The meaning of Jesus in the context of Judaism

By Brant Pitre
Published by Doubleday, $21.99

Brant Pitre, a young conservative Catholic scripture scholar who is already a full professor of sacred scripture at Notre Dame Seminary in New Orleans and has been on the lecture, retreat and blog circuits for some five years, has published his first popularly oriented book, Jesus and the Jewish Roots of the Eucharist: Unlocking the Secrets of the Last Supper. It will not be his last.

He writes clearly, briefly and with just enough endnotes to assure the careful reader that he has indeed done his homework. This book will find a place in parish book-discussion groups and adult education programs, as well as serving as a resource for preachers and teachers.

Since the Second Vatican Council, it became much more common for average lay Catholics to realize that not only was Jesus Jewish (a fact not exactly emphasized in many parishes as late as the 1950s), but that his Jewishness was at the heart of his life, his understanding of God and his understanding of himself. The realization that ignorance of the Tanakh is ignorance of Christ is no longer rare. Yet the Jewish background and context -- the Jewish roots -- of what Jesus said and did at the Last Supper have not been widely explored at the popular level.

Most Catholics know that the Mass has its roots in the Last Supper, which has its roots in the Seder, which has its roots in the Passover. But a more detailed examination of these roots has a lot of fresh insights to offer to our thinking about what it is that we do every Sunday (well, almost every).

Pitre explores the Exodus, the Passover, the manna and the bread of the presence, not only in the Jewish scriptures, but also in the Targums, the Mishnah, the Talmud and the Midrashim. He provides not only citations but also ample quotations (always helpful and greatly needed in a popular work), and he brings to light texts from the post-biblical literature that many non-specialists, even among the preachers-and-teachers category, may not have seen before. Some were new to me, and I like to think that I keep up fairly well for a humble parish priest.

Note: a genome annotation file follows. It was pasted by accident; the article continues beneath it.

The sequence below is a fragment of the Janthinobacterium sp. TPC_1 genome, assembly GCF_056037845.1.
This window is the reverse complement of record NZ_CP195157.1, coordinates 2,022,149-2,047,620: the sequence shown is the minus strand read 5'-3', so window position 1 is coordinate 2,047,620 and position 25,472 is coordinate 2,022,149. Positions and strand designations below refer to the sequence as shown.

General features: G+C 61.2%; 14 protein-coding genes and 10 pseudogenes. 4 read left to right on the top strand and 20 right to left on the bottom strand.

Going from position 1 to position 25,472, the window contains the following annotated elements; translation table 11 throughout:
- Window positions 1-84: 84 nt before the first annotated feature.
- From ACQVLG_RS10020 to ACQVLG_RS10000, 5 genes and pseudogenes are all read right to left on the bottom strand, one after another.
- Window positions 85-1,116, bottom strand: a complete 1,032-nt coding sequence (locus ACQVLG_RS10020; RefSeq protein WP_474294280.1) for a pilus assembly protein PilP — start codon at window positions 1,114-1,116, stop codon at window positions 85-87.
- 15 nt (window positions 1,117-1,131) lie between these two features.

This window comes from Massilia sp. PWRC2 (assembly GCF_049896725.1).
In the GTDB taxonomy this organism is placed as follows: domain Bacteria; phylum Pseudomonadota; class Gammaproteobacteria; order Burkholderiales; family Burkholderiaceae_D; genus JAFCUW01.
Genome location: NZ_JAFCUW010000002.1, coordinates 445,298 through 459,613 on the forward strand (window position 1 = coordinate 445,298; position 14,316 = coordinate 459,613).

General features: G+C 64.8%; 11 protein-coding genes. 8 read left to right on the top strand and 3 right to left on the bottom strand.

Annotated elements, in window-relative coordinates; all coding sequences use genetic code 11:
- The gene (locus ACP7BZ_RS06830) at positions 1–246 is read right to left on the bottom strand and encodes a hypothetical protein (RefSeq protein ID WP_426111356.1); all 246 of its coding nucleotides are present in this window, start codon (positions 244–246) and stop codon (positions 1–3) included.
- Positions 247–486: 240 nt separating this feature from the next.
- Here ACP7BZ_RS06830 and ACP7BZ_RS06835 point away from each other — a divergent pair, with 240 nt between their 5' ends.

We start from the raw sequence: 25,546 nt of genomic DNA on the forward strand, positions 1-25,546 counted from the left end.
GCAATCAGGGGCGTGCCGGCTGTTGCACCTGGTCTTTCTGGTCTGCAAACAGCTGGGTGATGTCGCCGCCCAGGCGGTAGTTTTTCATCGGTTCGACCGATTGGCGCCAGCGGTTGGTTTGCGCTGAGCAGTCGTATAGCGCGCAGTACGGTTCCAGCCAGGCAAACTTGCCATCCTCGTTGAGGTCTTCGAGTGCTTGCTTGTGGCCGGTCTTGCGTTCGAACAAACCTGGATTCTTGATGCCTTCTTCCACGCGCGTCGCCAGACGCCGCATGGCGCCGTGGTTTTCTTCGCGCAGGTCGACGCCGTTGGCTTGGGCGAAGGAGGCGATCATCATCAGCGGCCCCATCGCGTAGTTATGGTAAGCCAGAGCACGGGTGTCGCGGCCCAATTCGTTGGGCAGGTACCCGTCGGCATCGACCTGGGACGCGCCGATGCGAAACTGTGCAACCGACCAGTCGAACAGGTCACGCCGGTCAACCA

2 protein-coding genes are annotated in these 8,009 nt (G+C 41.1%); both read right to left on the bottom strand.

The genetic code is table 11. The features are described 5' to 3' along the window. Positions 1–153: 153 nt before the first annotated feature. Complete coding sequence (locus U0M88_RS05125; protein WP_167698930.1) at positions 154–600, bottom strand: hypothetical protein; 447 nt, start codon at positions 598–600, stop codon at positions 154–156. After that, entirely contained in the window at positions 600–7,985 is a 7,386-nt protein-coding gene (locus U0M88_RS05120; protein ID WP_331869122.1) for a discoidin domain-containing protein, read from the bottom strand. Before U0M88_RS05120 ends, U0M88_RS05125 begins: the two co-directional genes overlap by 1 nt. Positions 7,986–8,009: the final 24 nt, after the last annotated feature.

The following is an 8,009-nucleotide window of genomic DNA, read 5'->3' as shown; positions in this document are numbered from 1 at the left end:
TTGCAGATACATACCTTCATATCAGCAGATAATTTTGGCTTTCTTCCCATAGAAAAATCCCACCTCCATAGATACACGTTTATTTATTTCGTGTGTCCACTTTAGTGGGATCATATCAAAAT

So there is much to like about this book and many reasons to recommend it. And yet I find myself with some substantial reservations.

Pitre adopts an almost pre-critical stance to the texts of the New Testament. He explains in an endnote that he treats the Gospels as “reliable historical witnesses to the words and deeds of Jesus,” and he cites Vatican II’s Constitution on Revelation for this idea. But as anyone with some knowledge of the Vatican II text is aware, the words of the council’s text were carefully chosen both to affirm the fundamental historicity of the Gospels and to leave room for the sort of critical scholarship then recently endorsed by the Pontifical Biblical Commission. The council fathers wanted to combat the idea that the Gospels are mythical accounts without historical value and at the same time avoid endorsing the proposition that everything in the red type is exactly what Jesus really said.

The author further cites “Pope Benedict XVI’s work Jesus of Nazareth” as a precedent for this approach. It may sound like nitpicking, but Pope Benedict XVI did not write Jesus of Nazareth. It is not an encyclical. Joseph Ratzinger, the private theologian, is the author, not Benedict XVI, the pope, as he himself emphasizes in the book’s opening pages. Ratzinger is a systematic theologian, and systematic theologians enjoy some liberty in how much scripture scholarship they choose to reflect in their attempts at pulling things together into systematic theology.

Scripture scholars, on the other hand, should (one would think) adhere a little more closely to the standards of that profession. To cite scholars such as Raymond Brown and John Meier as authorities in the endnotes and then to fundamentally disregard their methods as well as their conclusions without more than one endnote’s explanation does not seem to me to be a paragon of responsible scholarship.

Because his work is aimed at a popular audience, Pitre says, he will choose not to enter into scholarly debates about the authenticity of various Gospel passages. But could it not be argued that in writing for the popular audience, who may not have the background to make subtle distinctions for themselves, an author should take more and not less care in this regard?

To cite but one example, after taking as literal quotations Jesus’ words as reported in John 6, 8 and 10 and related texts, Pitre concludes that one cannot understand Jesus’ claims about the Eucharist “without first grasping his claims about his divine identity.” He even quotes C.S. Lewis’ statement that such words are those of a madman, a demon or the Lord himself. Surely all orthodox Christians believe that Jesus is, as the councils confessed, the Incarnate Word of God.

But to state without qualification that Jesus, during his lifetime on Earth, thought and spoke of himself in that way is far from the consensus of modern scripture scholars and theologians. I would think that a book intended for a popular audience would take some note of that fact.

For those who are prepared to take Pitre’s ahistorical reading of the Gospel texts with the appropriate-sized grain of salt, this is a very interesting and useful book that I can gladly recommend.

[Fr. Richard T. Lawrence is pastor of St. Vincent de Paul Church, Baltimore.]

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